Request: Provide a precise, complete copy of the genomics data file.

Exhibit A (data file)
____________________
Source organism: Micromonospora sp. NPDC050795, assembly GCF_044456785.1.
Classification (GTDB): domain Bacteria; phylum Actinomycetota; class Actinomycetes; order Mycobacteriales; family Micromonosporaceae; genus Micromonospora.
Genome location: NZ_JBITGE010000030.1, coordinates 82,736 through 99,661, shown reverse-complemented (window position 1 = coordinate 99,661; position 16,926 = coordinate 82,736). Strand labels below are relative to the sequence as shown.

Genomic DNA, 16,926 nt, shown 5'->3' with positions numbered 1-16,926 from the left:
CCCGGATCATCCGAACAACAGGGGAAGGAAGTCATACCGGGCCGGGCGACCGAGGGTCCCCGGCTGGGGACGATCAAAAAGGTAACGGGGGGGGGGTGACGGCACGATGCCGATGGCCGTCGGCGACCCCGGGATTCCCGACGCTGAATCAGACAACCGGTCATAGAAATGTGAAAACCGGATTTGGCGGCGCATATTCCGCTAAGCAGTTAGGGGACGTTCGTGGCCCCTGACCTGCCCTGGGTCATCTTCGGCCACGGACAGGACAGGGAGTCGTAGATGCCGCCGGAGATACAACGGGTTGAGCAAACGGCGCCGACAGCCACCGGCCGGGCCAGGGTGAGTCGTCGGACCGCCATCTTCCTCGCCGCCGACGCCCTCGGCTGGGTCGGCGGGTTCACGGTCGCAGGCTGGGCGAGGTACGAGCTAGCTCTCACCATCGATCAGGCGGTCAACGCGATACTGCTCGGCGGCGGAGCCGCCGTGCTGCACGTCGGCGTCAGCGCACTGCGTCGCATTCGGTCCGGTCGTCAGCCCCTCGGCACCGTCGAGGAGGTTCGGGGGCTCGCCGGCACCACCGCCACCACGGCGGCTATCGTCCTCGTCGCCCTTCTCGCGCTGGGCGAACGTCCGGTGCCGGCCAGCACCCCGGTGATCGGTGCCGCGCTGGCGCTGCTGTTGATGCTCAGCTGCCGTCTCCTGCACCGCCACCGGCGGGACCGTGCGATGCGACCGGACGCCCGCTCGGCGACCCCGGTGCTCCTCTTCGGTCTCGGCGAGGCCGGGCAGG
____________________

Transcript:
Source organism: Micromonospora sp. NPDC050795, assembly GCF_044456785.1.
Classification (GTDB): domain Bacteria; phylum Actinomycetota; class Actinomycetes; order Mycobacteriales; family Micromonosporaceae; genus Micromonospora.
Genome location: NZ_JBITGE010000030.1, coordinates 82,736 through 99,661, shown reverse-complemented (window position 1 = coordinate 99,661; position 16,926 = coordinate 82,736). Strand labels below are relative to the sequence as shown.

Genomic DNA, 16,926 nt, shown 5'->3' with positions numbered 1-16,926 from the left:
CCCGGATCATCCGAACAACAGGGGAAGGAAGTCATACCGGGCCGGGCGACCGAGGGTCCCCGGCTGGGGACGATCAAAAAGGTAACGGGGGGGGGGTGACGGCACGATGCCGATGGCCGTCGGCGACCCCGGGATTCCCGACGCTGAATCAGACAACCGGTCATAGAAATGTGAAAACCGGATTTGGCGGCGCATATTCCGCTAAGCAGTTAGGGGACGTTCGTGGCCCCTGACCTGCCCTGGGTCATCTTCGGCCACGGACAGGACAGGGAGTCGTAGATGCCGCCGGAGATACAACGGGTTGAGCAAACGGCGCCGACAGCCACCGGCCGGGCCAGGGTGAGTCGTCGGACCGCCATCTTCCTCGCCGCCGACGCCCTCGGCTGGGTCGGCGGGTTCACGGTCGCAGGCTGGGCGAGGTACGAGCTAGCTCTCACCATCGATCAGGCGGTCAACGCGATACTGCTCGGCGGCGGAGCCGCCGTGCTGCACGTCGGCGTCAGCGCACTGCGTCGCATTCGGTCCGGTCGTCAGCCCCTCGGCACCGTCGAGGAGGTTCGGGGGCTCGCCGGCACCACCGCCACCACGGCGGCTATCGTCCTCGTCGCCCTTCTCGCGCTGGGCGAACGTCCGGTGCCGGCCAGCACCCCGGTGATCGGTGCCGCGCTGGCGCTGCTGTTGATGCTCAGCTGCCGTCTCCTGCACCGCCACCGGCGGGACCGTGCGATGCGACCGGACGCCCGCTCGGCGACCCCGGTGCTCCTCTTCGGTCTCGGCGAGGCCGGGCAGG